Pursuit alone vests no property or right in a huntsman; and even pursuit, accompanied with wounding, is equally ineffectual for that purpose, unless the animal be actually taken.
Plaintiff hunter was out with his hounds chasing a wild fox when defendant interceptor, knowing the fox was being chased, shot and killed it. Plaintiff brought an action against defendant for trespass, and the trial court ruled in his favor. Defendant appealed, arguing that plaintiff had no rights in the fox merely because he was chasing it. The court reversed, holding that mere pursuit did not give plaintiff a legal right to the fox, but that it became the property of defendant, who intercepted and killed him. The court held that no matter how uncourteous or unkind defendant's conduct was toward plaintiff, it produced no injury or damage for which a legal remedy could be applied.
Did Post, by the pursuit with his hounds iacquire such a right to, or property in, the fox?
Puffendorf defines occupancy of beasts feroe naturoe, to be the actual corporeal possession of them, and Bynkershock is cited as coinciding in this definition. It is indeed with hesitation that Puffendorf affirms that a wild beast mortally wounded or greatly maimed, cannot be fairly intercepted by another, whilst the pursuit of the person inflicting the wound continues. The foregoing authorities are decisive to show that mere pursuit gave Post no legal right to the fox, but that he became the property of Pierson, who intercepted and killed him.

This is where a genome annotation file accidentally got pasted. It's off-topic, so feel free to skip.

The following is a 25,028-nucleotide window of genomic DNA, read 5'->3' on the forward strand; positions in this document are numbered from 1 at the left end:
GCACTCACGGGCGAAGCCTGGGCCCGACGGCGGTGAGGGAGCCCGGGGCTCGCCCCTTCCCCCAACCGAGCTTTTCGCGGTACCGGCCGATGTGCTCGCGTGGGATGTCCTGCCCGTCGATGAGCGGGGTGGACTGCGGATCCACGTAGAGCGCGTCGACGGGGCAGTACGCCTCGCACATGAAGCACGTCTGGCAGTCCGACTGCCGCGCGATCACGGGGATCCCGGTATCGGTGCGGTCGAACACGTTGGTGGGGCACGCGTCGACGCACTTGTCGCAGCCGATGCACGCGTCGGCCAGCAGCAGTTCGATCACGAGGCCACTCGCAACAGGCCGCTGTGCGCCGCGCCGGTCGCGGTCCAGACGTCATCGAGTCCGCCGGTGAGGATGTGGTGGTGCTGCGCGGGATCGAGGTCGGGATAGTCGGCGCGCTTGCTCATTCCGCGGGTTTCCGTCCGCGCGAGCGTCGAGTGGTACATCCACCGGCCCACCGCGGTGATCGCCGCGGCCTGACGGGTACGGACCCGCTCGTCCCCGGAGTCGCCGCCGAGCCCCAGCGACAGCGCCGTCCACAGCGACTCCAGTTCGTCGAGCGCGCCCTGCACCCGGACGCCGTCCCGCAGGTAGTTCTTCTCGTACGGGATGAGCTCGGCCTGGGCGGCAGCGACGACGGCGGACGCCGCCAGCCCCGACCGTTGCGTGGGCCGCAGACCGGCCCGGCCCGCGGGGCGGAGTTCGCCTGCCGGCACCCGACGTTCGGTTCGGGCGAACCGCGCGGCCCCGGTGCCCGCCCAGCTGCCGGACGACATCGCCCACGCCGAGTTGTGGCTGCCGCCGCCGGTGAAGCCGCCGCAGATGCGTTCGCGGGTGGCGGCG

The court reversed the decision in favor of plaintiff hunter because mere pursuit did not give plaintiff a legal right to the fox. The court held that the fox became the property of defendant interceptor when he killed it, and his uncourteous conduct did not produce an injury or damage for which there could be a legal remedy.